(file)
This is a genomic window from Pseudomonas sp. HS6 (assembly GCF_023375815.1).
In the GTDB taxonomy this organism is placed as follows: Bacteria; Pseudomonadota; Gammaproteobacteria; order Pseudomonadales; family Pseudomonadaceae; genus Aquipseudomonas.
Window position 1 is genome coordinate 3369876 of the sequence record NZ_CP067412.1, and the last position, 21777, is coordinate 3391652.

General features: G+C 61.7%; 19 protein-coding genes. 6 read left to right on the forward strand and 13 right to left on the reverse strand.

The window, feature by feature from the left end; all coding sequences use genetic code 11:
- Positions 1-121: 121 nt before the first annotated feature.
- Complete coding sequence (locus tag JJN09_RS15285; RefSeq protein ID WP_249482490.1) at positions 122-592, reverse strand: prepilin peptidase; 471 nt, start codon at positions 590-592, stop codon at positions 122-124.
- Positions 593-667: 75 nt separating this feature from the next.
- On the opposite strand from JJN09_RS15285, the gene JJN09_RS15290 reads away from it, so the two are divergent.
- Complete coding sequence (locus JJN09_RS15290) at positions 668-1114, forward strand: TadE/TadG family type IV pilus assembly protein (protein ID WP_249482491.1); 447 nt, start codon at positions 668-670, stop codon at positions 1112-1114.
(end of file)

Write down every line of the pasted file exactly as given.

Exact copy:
This is a genomic window from Pseudomonas sp. HS6 (assembly GCF_023375815.1).
In the GTDB taxonomy this organism is placed as follows: Bacteria; Pseudomonadota; Gammaproteobacteria; order Pseudomonadales; family Pseudomonadaceae; genus Aquipseudomonas.
Window position 1 is genome coordinate 3369876 of the sequence record NZ_CP067412.1, and the last position, 21777, is coordinate 3391652.

General features: G+C 61.7%; 19 protein-coding genes. 6 read left to right on the forward strand and 13 right to left on the reverse strand.

The window, feature by feature from the left end; all coding sequences use genetic code 11:
- Positions 1-121: 121 nt before the first annotated feature.
- Complete coding sequence (locus tag JJN09_RS15285; RefSeq protein ID WP_249482490.1) at positions 122-592, reverse strand: prepilin peptidase; 471 nt, start codon at positions 590-592, stop codon at positions 122-124.
- Positions 593-667: 75 nt separating this feature from the next.
- On the opposite strand from JJN09_RS15285, the gene JJN09_RS15290 reads away from it, so the two are divergent.
- Complete coding sequence (locus JJN09_RS15290) at positions 668-1114, forward strand: TadE/TadG family type IV pilus assembly protein (protein ID WP_249482491.1); 447 nt, start codon at positions 668-670, stop codon at positions 1112-1114.